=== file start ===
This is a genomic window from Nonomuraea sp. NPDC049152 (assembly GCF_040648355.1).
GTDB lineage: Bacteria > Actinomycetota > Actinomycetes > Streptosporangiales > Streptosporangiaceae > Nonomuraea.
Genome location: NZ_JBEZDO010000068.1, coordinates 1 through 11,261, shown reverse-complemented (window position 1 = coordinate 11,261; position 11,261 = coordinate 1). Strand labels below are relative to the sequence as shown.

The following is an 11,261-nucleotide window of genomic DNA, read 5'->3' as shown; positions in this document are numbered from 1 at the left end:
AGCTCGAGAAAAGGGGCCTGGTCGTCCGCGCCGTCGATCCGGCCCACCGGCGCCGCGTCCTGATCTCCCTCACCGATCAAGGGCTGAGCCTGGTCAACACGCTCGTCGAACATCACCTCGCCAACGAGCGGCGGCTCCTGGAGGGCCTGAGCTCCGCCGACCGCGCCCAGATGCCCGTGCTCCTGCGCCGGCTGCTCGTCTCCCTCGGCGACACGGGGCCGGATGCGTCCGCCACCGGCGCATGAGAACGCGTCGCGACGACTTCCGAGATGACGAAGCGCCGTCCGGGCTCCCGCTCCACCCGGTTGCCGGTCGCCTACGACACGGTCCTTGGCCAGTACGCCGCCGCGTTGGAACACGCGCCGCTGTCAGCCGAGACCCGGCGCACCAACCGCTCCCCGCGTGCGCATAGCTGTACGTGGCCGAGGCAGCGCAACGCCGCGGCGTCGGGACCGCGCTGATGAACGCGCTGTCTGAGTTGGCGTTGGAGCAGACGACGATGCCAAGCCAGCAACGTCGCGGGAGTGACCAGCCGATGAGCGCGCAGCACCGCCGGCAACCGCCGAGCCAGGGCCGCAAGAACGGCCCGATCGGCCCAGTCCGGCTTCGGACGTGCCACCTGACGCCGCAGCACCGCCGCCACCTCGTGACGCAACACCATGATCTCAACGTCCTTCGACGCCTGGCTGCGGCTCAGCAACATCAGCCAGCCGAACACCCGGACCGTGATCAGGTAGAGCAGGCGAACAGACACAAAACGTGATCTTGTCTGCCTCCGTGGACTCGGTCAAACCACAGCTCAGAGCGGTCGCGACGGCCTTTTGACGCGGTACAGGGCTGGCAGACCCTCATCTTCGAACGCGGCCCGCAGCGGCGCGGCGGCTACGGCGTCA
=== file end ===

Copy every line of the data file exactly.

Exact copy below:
This is a genomic window from Nonomuraea sp. NPDC049152 (assembly GCF_040648355.1).
GTDB lineage: Bacteria > Actinomycetota > Actinomycetes > Streptosporangiales > Streptosporangiaceae > Nonomuraea.
Genome location: NZ_JBEZDO010000068.1, coordinates 1 through 11,261, shown reverse-complemented (window position 1 = coordinate 11,261; position 11,261 = coordinate 1). Strand labels below are relative to the sequence as shown.

The following is an 11,261-nucleotide window of genomic DNA, read 5'->3' as shown; positions in this document are numbered from 1 at the left end:
AGCTCGAGAAAAGGGGCCTGGTCGTCCGCGCCGTCGATCCGGCCCACCGGCGCCGCGTCCTGATCTCCCTCACCGATCAAGGGCTGAGCCTGGTCAACACGCTCGTCGAACATCACCTCGCCAACGAGCGGCGGCTCCTGGAGGGCCTGAGCTCCGCCGACCGCGCCCAGATGCCCGTGCTCCTGCGCCGGCTGCTCGTCTCCCTCGGCGACACGGGGCCGGATGCGTCCGCCACCGGCGCATGAGAACGCGTCGCGACGACTTCCGAGATGACGAAGCGCCGTCCGGGCTCCCGCTCCACCCGGTTGCCGGTCGCCTACGACACGGTCCTTGGCCAGTACGCCGCCGCGTTGGAACACGCGCCGCTGTCAGCCGAGACCCGGCGCACCAACCGCTCCCCGCGTGCGCATAGCTGTACGTGGCCGAGGCAGCGCAACGCCGCGGCGTCGGGACCGCGCTGATGAACGCGCTGTCTGAGTTGGCGTTGGAGCAGACGACGATGCCAAGCCAGCAACGTCGCGGGAGTGACCAGCCGATGAGCGCGCAGCACCGCCGGCAACCGCCGAGCCAGGGCCGCAAGAACGGCCCGATCGGCCCAGTCCGGCTTCGGACGTGCCACCTGACGCCGCAGCACCGCCGCCACCTCGTGACGCAACACCATGATCTCAACGTCCTTCGACGCCTGGCTGCGGCTCAGCAACATCAGCCAGCCGAACACCCGGACCGTGATCAGGTAGAGCAGGCGAACAGACACAAAACGTGATCTTGTCTGCCTCCGTGGACTCGGTCAAACCACAGCTCAGAGCGGTCGCGACGGCCTTTTGACGCGGTACAGGGCTGGCAGACCCTCATCTTCGAACGCGGCCCGCAGCGGCGCGGCGGCTACGGCGTCA